Posts Tagged ‘italy’

Want to live close to nature without having to move away from a cultural, economic, or social hub?  Residents of Milan, Italy no longer have to compromise urban life for the peace of pastoral living.  Architect Stefano Boeri has been commissioned to build the world’s first vertical forest, the Bosco Verticale, within the heart of the city.

The dual towers will stand 27 stories tall and will be home to over 900 trees, 5,000 shrubs, and 11,000 ground cover plants.  On flat ground, the amount of vegetation housed within the towers would be equivalent to nearly 10,000 square meters of forest.  The plants are irrigated by the building’s grey water systems.  In addition to producing oxygen and processing carbon dioxide, the Bosco Verticale helps in the creation of a micro-climate by filtering dust particles, creating humidity, and protecting from solar radiation and airborne toxins.  As one of the most polluted cities in Europe, Milan has been especially compelled to lead the way for innovative environmental design.

The Bosco Verticale project is part of an effort of metropolitan reforestation that is seen as critical to the survival of modern cities. Boeri’s firm has also created designs for other environmentally enlightened  structures including Solid Waves, a green-walled skyscraper complex in Astana, Kazakhstan. Three small towers bend horizontally at ground level to form sheltered residences and courtyards, each covered in a facade of vegetation that acts as insulation, air scrubber, and combination rainwater filter and sponge.  The layout allows for maximum sunlight to illuminate the dwellings and ample open spaces for residents to enjoy the outdoor green areas.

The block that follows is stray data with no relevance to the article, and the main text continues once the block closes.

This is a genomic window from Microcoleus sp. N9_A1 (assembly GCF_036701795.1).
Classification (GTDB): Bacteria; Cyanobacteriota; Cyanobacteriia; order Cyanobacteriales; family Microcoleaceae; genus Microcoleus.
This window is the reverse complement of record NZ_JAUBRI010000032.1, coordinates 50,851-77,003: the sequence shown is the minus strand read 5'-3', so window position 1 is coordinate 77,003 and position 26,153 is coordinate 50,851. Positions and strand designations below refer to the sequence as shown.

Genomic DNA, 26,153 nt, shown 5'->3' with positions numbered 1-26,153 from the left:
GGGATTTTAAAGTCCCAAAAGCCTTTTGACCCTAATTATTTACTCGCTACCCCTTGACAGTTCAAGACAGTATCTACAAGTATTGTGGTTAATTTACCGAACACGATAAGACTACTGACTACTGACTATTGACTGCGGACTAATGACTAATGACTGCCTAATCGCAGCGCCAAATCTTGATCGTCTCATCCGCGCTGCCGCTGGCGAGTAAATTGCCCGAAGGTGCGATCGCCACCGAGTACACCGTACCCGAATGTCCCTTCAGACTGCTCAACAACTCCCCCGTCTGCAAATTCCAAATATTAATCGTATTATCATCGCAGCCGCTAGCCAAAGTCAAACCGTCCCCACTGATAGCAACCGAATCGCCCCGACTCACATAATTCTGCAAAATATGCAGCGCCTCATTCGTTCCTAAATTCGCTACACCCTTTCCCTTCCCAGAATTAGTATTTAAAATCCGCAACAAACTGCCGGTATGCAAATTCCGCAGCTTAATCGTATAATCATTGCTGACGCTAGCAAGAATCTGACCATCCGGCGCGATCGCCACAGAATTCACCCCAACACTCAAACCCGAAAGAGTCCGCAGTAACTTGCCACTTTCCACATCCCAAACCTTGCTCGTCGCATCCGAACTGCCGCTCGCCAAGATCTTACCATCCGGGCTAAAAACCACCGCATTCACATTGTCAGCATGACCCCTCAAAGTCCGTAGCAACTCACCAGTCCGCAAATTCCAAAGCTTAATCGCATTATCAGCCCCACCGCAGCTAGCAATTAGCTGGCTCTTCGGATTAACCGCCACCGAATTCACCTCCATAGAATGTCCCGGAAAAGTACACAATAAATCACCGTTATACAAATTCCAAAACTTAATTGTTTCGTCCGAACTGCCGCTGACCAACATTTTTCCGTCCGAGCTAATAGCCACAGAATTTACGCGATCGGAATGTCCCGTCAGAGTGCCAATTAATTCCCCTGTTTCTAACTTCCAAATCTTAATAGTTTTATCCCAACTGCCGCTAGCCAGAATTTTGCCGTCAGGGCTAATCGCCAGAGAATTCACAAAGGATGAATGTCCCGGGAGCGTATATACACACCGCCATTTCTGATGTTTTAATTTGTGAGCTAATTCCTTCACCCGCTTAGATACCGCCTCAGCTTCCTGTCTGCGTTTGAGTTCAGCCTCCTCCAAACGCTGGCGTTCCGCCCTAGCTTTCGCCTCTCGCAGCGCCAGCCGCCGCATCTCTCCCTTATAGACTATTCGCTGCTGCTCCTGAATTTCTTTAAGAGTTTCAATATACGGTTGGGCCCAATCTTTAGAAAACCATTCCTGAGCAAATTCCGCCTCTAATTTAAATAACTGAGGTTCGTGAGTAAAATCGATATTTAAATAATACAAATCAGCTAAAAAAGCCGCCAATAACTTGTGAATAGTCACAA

In more densely populated provinces such as Chongquing, China, architects have formulated plans to take advantage of vertical space by establishing gardens on each level of the highrise they have dubbed Urban Forest.  The design aims to re-invoke the cultural affection for nature while also acting as an iconic symbol of cutting edge technology and economic prosperity.   Taking advantage of a thriving civic center, the Urban Forest would house a large number of people without contributing to sprawl, and maintain a vital psychological connection to the natural world.

Between the increasingly popular movements towards establishing rooftop gardens, balcony green zones, and vertical farming, the green revolution is certainly on the upswing.  Sustainability and living in harmony with the earth — now that’s something we can look up to.

For most of us, our familiarity with chalk does not extend much further than writing math problems on a blackboard or sketching hopscotch courses on playground pavement.  To the artists of the San Luis Obispo I Madonnari Festival, chalk is the medium of choice and instrument by which the sidewalks surrounding Mission San Luis Obispo de Tolosa are transformed each September.  Held as a benefit for the Children’s Creative Project and the American Institute of Architects (AIA), the Festival seeks to raise funds and support arts education programs in the San Luis Obispo area.

The tradition of chalk painting has its roots in Italy beginning in the 16th century.  Pieces started as images devoted to the Madonna.  Painters, who were originally brought to work on the cathedrals,  would travel from town to town participating in folk and religious festivals, living on the coins donated from devotees who admired their paintings.  Current work ranges from the impressionistic to highly realistic, each utilizing an enormous amount of skill to compose large works from compressed pigment.  In the early 1970’s, the art form was officially promoted by the formation of a celebration in Grazia di Curtatone, Itally, and has since become popular around the world.

The SLO I Madonnari will take place this September 10-11 from 10am to 6pm daily.  Call the AIA at (805) 541-6294  or visit the official site for more details and map.

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